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Truly romantic: the world-famous ruins

Heidelberg Palace

Das Elisabethentor von Schloss Heidelberg; Foto: Staatliche Schlösser und Gärten Baden-Württemberg, Günther Bayerl
An alliance between the Electoral Palatinate and England

A marriage of convenience,

or of love?

On February 14, 1613, Prince-Elector Friedrich V married Elizabeth Stuart, the daughter of King James I, in London. The marriage was construed as a win for the Protestant powers. The marriage, which had been arranged for political reasons, is said to have grown into a marriage of love.

Sculpture of Friedrich V. Image: Staatliche Schlösser und Gärten Baden-Württemberg, Andrea Rachele

The groom from the Electoral Palatinate.

THE MARRIAGE OF FRIEDRICH V AND ELIZABETH

Their wedding was orchestrated at great expense, with festive meals, music, masquerades and tournaments. Celebrations were held in London and Heidelberg. This dynastic union was apportioned great importance as it sealed an alliance between the Electoral Palatinate and England. The union was also a clear signal against the Catholic-Habsburg ascendancy in Europe, and was therefore euphorically celebrated by the Protestant public.

The Friedrich Building at twilight. Image: Staatliche Schlösser und Gärten Baden-Württemberg, Günther Bayerl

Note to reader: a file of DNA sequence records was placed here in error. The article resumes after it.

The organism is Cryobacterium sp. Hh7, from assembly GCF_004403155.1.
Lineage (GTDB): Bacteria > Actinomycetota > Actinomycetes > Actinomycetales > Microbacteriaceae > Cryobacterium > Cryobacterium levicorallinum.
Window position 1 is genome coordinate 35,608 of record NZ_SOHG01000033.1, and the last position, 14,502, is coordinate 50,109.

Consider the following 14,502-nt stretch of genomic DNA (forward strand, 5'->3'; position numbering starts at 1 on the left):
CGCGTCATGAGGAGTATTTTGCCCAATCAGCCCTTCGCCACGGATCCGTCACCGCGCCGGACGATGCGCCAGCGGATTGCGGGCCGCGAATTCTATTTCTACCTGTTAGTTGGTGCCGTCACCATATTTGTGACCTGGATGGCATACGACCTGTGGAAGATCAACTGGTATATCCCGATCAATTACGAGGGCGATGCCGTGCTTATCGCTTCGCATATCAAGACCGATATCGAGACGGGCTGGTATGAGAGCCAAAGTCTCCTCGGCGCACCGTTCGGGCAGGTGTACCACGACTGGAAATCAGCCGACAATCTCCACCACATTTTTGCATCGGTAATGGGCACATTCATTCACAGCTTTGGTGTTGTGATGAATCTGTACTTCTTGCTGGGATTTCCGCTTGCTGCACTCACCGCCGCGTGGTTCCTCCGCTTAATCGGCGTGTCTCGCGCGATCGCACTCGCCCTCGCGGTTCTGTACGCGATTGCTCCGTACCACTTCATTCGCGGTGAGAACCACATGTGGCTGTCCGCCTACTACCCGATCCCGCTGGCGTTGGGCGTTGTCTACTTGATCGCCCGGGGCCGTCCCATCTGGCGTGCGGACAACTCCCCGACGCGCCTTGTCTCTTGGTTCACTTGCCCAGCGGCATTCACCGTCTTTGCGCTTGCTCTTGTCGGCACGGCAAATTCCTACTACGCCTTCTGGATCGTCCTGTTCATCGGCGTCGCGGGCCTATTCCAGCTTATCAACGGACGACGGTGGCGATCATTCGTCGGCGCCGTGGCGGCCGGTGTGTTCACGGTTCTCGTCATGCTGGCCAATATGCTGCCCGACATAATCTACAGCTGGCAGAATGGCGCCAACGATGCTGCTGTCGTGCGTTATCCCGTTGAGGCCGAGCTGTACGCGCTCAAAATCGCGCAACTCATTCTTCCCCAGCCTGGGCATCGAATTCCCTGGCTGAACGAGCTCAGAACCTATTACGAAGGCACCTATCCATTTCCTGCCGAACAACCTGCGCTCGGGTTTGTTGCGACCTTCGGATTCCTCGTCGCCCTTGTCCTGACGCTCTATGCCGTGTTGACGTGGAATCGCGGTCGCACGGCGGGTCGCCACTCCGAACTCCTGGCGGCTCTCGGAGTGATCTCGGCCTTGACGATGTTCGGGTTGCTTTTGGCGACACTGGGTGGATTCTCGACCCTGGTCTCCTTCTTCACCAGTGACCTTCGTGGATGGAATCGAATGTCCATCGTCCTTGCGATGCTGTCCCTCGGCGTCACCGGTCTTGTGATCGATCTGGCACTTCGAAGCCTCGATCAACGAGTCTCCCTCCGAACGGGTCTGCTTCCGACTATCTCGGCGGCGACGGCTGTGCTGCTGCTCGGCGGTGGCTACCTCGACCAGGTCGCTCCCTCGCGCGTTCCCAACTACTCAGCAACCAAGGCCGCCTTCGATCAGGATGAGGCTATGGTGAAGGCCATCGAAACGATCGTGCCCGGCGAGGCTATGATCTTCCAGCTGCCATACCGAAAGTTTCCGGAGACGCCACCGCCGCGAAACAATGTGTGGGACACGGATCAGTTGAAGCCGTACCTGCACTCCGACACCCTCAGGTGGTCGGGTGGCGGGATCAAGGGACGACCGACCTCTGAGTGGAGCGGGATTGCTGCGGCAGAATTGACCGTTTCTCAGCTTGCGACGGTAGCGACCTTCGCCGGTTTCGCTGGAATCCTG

A marriage of love in Heidelberg.

MARRIAGE AS A POLITICAL INSTRUMENT

Well into the 19th century, marriages were concluded as a means of securing aristocratic dynasties or forging alliances, to obtain land holdings or provide maintenance funds. Love and sexuality were considered more extramarital matters. Not until the Romantic period did the ideal of joining love, sexuality and marriage take hold. Thus, the idea of choosing one's own partner gradually gained importance. 

Elizabeth Stuart, painting by Michiel van Miereveldt. Image: Wikipedia, public

Elizabeth as the happy wife.

A HAPPY COEXISTENCE

For the time, the marriage of Friedrich V and Elizabeth was fairly unusual. It was originally concluded for political reasons, but grew into a marriage of love. After their wedding, the lively Stuart princess and the melancholic Friedrich V von der Pfalz had a happy marriage. They enjoyed their shared years at Heidelberg Palace in relative comfort. 

Elizabeth Gate at Heidelberg Palace. Image: Staatliche Schlösser und Gärten Baden-Württemberg, Lothar Becker

A birthday present for an English bride.

THE ELIZABETH GATE

Friedrich V commissioned architect Salomon de Caus with the construction of the Elizabeth Gate in 1615. According to legend, the Renaissance gate was built in a single night and was a birthday gift for his wife. Friedrich V expanded Heidelberg Palace, adding the English Building as a palace for Elizabeth. A new palace garden, the Hortus Palatinus, was also added, likewise designed by Salomon de Caus. The architect had been living at the English court and came to Heidelberg as part of the bride's retinue.